Regionalism and Well-Being: A Critical Assessment of the Central American Regional Strategy for Health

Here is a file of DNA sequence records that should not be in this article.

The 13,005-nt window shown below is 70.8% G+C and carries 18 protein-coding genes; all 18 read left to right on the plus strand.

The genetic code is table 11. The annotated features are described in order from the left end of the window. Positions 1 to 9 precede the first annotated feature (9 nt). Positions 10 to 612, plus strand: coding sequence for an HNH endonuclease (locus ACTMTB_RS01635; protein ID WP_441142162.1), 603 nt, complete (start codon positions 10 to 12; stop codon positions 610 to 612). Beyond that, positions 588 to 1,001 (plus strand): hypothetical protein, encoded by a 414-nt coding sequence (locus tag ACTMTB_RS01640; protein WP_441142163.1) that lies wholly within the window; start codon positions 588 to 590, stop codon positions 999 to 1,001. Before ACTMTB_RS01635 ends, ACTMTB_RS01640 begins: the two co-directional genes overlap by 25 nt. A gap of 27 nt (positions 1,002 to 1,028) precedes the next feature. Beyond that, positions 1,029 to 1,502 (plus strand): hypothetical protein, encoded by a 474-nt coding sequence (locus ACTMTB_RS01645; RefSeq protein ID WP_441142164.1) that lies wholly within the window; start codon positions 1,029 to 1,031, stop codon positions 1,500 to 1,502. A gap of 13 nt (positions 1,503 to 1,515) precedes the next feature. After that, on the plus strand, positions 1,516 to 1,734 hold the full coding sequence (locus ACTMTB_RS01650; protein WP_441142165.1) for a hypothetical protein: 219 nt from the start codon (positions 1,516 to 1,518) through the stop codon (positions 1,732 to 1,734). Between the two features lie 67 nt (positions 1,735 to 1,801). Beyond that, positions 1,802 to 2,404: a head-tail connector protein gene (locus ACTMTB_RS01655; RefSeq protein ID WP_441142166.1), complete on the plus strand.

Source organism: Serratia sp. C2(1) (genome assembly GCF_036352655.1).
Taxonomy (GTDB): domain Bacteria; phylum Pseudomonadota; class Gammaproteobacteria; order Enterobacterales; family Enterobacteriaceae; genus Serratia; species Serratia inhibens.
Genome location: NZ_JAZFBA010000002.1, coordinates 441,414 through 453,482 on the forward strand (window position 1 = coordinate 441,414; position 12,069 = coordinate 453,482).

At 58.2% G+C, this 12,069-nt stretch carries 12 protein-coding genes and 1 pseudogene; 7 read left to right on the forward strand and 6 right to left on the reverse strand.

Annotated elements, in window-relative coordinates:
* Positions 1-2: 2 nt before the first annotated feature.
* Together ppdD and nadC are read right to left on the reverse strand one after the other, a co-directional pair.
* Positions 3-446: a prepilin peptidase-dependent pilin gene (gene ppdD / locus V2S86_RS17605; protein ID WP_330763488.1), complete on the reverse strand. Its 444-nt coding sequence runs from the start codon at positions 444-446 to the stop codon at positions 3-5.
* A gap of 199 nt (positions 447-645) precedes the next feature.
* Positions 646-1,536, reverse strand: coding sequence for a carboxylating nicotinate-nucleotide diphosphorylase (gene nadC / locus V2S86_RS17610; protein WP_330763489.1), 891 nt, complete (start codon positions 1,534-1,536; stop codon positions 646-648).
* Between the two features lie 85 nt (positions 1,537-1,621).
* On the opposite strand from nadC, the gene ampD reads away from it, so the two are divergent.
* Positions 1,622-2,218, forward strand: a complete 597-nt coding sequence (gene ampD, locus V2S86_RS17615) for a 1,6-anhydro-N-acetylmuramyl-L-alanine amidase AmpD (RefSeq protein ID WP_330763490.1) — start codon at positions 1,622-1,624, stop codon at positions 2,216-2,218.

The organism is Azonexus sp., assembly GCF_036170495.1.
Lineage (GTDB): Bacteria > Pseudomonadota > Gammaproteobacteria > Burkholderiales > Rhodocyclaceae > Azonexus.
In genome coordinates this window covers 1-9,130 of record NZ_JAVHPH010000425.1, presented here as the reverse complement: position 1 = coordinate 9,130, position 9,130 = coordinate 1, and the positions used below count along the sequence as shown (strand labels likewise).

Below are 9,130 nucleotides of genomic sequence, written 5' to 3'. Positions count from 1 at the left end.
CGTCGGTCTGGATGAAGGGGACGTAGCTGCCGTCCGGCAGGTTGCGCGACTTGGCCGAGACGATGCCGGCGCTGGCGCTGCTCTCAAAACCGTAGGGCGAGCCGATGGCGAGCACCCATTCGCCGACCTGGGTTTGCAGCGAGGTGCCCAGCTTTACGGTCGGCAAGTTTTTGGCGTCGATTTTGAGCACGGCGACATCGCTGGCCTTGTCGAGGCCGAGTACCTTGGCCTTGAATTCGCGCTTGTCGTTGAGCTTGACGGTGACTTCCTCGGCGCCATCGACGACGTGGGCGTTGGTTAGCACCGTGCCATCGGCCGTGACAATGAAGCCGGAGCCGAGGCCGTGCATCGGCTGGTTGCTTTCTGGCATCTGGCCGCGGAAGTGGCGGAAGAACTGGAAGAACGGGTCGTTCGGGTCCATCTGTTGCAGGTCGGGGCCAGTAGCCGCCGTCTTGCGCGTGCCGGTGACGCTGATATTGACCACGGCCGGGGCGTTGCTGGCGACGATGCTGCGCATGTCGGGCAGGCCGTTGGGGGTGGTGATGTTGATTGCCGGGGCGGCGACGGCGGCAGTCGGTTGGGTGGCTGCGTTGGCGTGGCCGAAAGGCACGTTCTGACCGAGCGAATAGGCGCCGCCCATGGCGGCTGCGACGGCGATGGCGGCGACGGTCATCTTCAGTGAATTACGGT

There is no slowdown in the pace towards regional integration to facilitate and strengthen political and economic relations. Whether abroad or closer to home, cooperation amongst a group of countries will inevitably enhance their negotiating power with third parties and gain status in the international system. Central America has been attempting to integrate politically and economically on and off for almost two hundred years, and attempts are once again regaining momentum. The region is now confronted with potentially opposing agendas, weak institutionalization of regional bodies, an unorganized shared vision and a complex if not convolute national assimilation of regional agreements. This paper will focus mainly on the most recent regional health document which is the Health Plan for Central America and the Dominican Republic 2010-2015 (HPCA) as well as its two complementary documents; the Health Regional Policy of SICA 2015-2022 (HRP) and the Health Agenda of Central America and the Dominican Republic 2009-2018 (HACA). The main objective of this working paper is to discern whether the involvement of officials in these regional strategies gives rise to increased committed from authorities in improving national health systems and by extension, tangible results in standards of care and quality of life. Moreover, the paper seeks to examine the role SICA plays in national policy formation, and understand the political dynamics among the countries and SICA.